Silver in wound healing



The antimicrobial activity of silver has been demonstrated in vitro, including multi-resistant bacteria such as MRSA. To be bactericidal, silver has to turn into silver ion (Ag+). Wound exudate favours this transformation, either by loss of an electron if silver was in its elemental form, or by separation of the compound to which the silver ion was attached.

Silver ions are very reactive and produce bacterial destruction by their action in different targets: they break down the bacterial wall, interfere with protein production and cell replication. Different studies in experimental models suggest a reduction of bacterial adherence and destabilization of the biofilm matrix (See figure).

mecanismo accion plata VF

One well-designed clinical trial and two Cochrane reviews conclude that the use of silver dressings may not improve the healing process,1-3 which contrasts with the results of other studies, expert opinions and the observations in our clinical practice. These results may be due to inappropriate use of silver dressings, in wounds without signs of infection or for long periods of time. I would like to highlight a review published in the journal of the American Academy of Dermatology4 that supports the beneficial effect of silver in decreasing wound size, without being able to determine its role in long-term healing rates.



Silver may be present in the dressing structure or as a coating and can be found in different forms:

  • Elemental silver: nanocrystalline silver.
  • As an inorganic compound: silver oxide, silver phosphate, silver chloride, silver sulfate, silver sulfadiazine.
  • As an organic compound: silver alginate, ionic silver-impregnated sodium carboxymethylcellulose.

Different dressings have variable amounts of silver and, when comparing their in vitro antibacterial efficacy, no correlation has been found between the content or amount of silver released and their antimicrobial activity.

Silver in the dressing needs to contact wound exudate so that it can turn into its ionic form and can perform its antibacterial action. Therefore, although silver content is important, many other factors influence the ability of a dressing to destroy microorganisms, such as the distribution and availability of silver in the dressing and the appropriate choice of the dressing depending on its adaptability and absorption capacity according to wound exudate.5



Silver use in wound healing would be consensually indicated in two situations:

  • Therapeutic indication, in ulcers with excessive bacterial load or signs of infection.
  • Prophylactic indication, in wounds at risk of infection.

The limit of silver use is not well defined. It has been proposed that an evaluation should be performed after 2 weeks to decide whether to continue its application:5

  • If the wound has improved, but signs of infection persist, the silver dressing would be continued.
  • If there is no clinical improvement, its use should be discontinued.
  • If the evolution is good and there are no clinical signs of infection, it should also be discontinued.

The risk of systemic toxicity from prolonged use of silver dressings has been suggested. Generalized argyria is due to the deposition of silver-containing particles in different organs. The systemic toxicity of silver is very low, and its effects are limited to cutaneous-mucosal hyperpigmentation. The minimum amount of silver needed to produce it is not known, but it appears that it could be triggered with oral doses greater than 3.8 g of elemental silver. The amount of silver systemically absorbed in its use in wounds is minimal.6 Although a local greyish pigmentation can be produced by silver deposit, it should not be confused with a generalized argyria.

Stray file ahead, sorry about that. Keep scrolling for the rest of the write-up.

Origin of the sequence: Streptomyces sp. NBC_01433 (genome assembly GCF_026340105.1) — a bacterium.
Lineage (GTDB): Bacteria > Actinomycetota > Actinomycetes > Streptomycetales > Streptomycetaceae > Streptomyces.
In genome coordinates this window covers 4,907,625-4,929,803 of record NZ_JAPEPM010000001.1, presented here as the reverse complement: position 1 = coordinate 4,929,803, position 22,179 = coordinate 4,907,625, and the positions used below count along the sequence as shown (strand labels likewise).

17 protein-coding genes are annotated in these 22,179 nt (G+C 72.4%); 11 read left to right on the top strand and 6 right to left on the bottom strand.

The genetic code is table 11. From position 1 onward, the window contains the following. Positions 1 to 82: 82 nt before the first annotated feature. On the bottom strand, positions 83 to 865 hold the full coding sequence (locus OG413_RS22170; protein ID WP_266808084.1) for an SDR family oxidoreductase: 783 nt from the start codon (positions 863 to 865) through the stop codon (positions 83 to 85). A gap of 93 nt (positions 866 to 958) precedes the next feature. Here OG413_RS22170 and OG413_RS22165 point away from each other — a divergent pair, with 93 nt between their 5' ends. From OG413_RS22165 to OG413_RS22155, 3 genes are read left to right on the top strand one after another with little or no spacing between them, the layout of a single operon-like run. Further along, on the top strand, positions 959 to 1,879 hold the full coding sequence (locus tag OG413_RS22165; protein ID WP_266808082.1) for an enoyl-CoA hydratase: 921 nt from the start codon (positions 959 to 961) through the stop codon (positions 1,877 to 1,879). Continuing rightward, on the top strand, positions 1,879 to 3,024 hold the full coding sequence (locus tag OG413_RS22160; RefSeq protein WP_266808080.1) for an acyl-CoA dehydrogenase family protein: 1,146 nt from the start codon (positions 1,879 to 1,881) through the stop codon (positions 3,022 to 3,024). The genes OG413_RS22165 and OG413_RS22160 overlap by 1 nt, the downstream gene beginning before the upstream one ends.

If you want to know more about silver in wound healing: Appropriate use of silver dressings in wounds: international consensus document

This is a consensus document following a meeting of experts in 2011 to formulate internationally recognised guidelines on the appropriate use of silver dressings, based on clinical practice experience and available evidence.



  1. Michaels JA, Campbell B, King B, et al. Randomized controlled trial and cost-effectiveness analysis of silver-donating antimicrobial dressings for venous leg ulcers (VULCAN trial). Br J Surg 2009; 96(10): 1147-56.
  2. Vermeulen H, van Hattem JM, Storm-Versloot MN, Ubbink DT. Topical silver for treating infected wounds. Cochrane Database Syst Rev 2007; 24(1): CD005486.
  3. Storm-Versloot MN, Vos CG, Ubbink DT, Vermeulen H. Topical silver for preventing wound infection. Cochrane Database Syst Rev 2010; 17(3): CD006478.
  4. Carter MJ, Tingley Kelley K, Warriner RA. Silver treatments and silver impregnated dressings for the healing of leg wounds and ulcers: A systematic review and meta-analysis. J Am Acad Dermatol 2010; 63: 668-79.
  5. Consenso Internacional. Uso adecuado de los apósitos de plata en las heridas. Consenso del grupo de trabajo de expertos. London: Wounds International, 2012.
  6. M C Fariña, P Escalonilla, R Grilli, M L Soriano, L Martín, L Requena, J L Sarasa, A de Castro. Argiria generalizada secundaria a la administración tópica de nitrato de plata. Actas Dermosifiliogr. 1998;89:547-52.



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